Campaign highlights abuse of mixed-race Irish in institutional care
‘I was in a class all of my own, beneath everybody else along with the dogs and the pigs’
Evon Brennan (left) and Rosemary Adaser of Call to Action Mixed Race Irish: want to reach out to other mixed-race ex-institution Irish.
A campaign has been launched for recognition of mixed-race survivors of institutional abuse who believe they suffered racism while in State care.
Rosemary Adaser and Evon Brennan of the campaign group Call to Action Mixed Race Irish, have 20 members, but believe there are about 200 Irish people of mixed race who were in institutional care here between the 1950s and 1980s.
Ms Brennan, a London-based singer-songwriter, said they were looking at the “colour-specific nature of abuse”. That abuse “has been under the radar all these years” and they want an acknowledgement that “Ireland in the ’50s and ’60s was a racist country”.
They also want to reach out to other mixed-race ex-institution Irish and ask any such survivors to contact them by email: firstname.lastname@example.org or through the charity One in Four.
Ms Adaser said: “The key point is that if you were mixed race back in the ’50s and ’60s you were 99 per cent sure of being put in an institution.”
Put into State care at the age of three months, she was in homes on the Navan Road, Dublin, and spent 11 years in St Joseph’s, Kilkenny, where her baby son was forcibly taken from her by the nuns when she was 17.
“I have absolutely nothing good to say about it. I was the only black girl there, seen as an oddity, treated as an alien, at best a performing monkey, at worst a savage, a savage to be civilised.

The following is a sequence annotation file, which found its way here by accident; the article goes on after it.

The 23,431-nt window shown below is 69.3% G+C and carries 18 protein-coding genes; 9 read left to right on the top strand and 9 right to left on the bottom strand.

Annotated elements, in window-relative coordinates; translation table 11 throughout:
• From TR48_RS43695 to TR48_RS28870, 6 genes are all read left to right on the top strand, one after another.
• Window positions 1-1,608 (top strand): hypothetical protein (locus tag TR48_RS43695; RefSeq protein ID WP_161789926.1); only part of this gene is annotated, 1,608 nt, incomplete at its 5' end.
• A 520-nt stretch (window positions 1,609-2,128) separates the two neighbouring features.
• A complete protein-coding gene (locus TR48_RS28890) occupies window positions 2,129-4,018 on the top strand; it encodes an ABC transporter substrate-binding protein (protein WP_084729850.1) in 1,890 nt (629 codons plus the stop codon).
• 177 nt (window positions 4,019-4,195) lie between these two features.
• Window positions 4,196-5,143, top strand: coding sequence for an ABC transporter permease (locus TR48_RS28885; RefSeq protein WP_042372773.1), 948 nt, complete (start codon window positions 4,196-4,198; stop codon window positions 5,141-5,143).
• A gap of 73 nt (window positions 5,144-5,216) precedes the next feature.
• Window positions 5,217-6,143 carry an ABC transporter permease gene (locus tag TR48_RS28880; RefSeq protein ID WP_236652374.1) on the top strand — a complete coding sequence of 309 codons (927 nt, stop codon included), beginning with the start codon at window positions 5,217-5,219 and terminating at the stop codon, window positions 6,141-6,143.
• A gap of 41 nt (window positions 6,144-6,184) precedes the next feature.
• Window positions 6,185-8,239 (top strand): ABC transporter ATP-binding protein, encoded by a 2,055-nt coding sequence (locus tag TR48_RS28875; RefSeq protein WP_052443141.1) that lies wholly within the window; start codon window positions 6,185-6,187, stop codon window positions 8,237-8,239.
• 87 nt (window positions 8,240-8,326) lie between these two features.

“I was in a class all of my own, beneath everybody else along with the dogs and the pigs on the farm. That’s where I was told I belonged.”
Her father was an African chief educated at the Sorbonne in Paris and her mother worked at the hospital. “They were decent folks,” she said.
In the institutions they also had to contend with stereotyping around sexuality of people of colour. “As young women that was very, very hard.”
Ms Adaser said she had met her mother years later. “She really felt she had broken the code by falling in love with a black man. His family didn’t want us because Ghana was coming into independence . . . but her family didn’t want us either.”
She has a twin brother, now living in China, and was subsequently reunited with her son, who lives in Cork.
Ms Brennan, who never knew her parents, was raised with her twin sister Carol on the Navan Road, in Ballaghaderreen, Co Roscommon, and Banada Abbey, Co Sligo. Ballaghaderreen “was the most traumatic, darkest place of memory, where most damage was endured because of my colour”.
‘The carers wear gloves’
“You are refused to be cared for, to be looked after, to be washed because of your colour. You were left in your own . . . business.
“You weren’t held because of your colour. When you are held the carers wear gloves because you are contamination. You are the colour of excrement. All of this has seeped into one’s core.”
She was told “your mother’s a whore, your father’s a savage, you’re treated as a robot, as an object, as a monkey”.
“We’re part of Ireland’s history,” said Ms Adaser. “ We’d like a footnote, that’s all. A little footnote that there are some mixed-race Irish living in Ireland who are proud to call themselves Irish.
“I would like Irish people to hear our story,” she added. “It’s not about blame . . . we want the Irish State to acknowledge our existence. We’d like it discussed in the Dáil. An apology would be nice, but right now I’d settle for us being heard.”
Now semi-retired, Ms Adaser reflects: “A lot of us fled to England, but we had 20 years of Irish culture, language, history and the Catholic faith.
“And then we go to England but we don’t fit in there either because we’re not African Caribbean, we’re not African.
“I left to go to England, just to get lost in the crowd – not to stick out.
“And a lot of mixed-race people try not to be noticed because to be noticed was very damaging in Ireland.”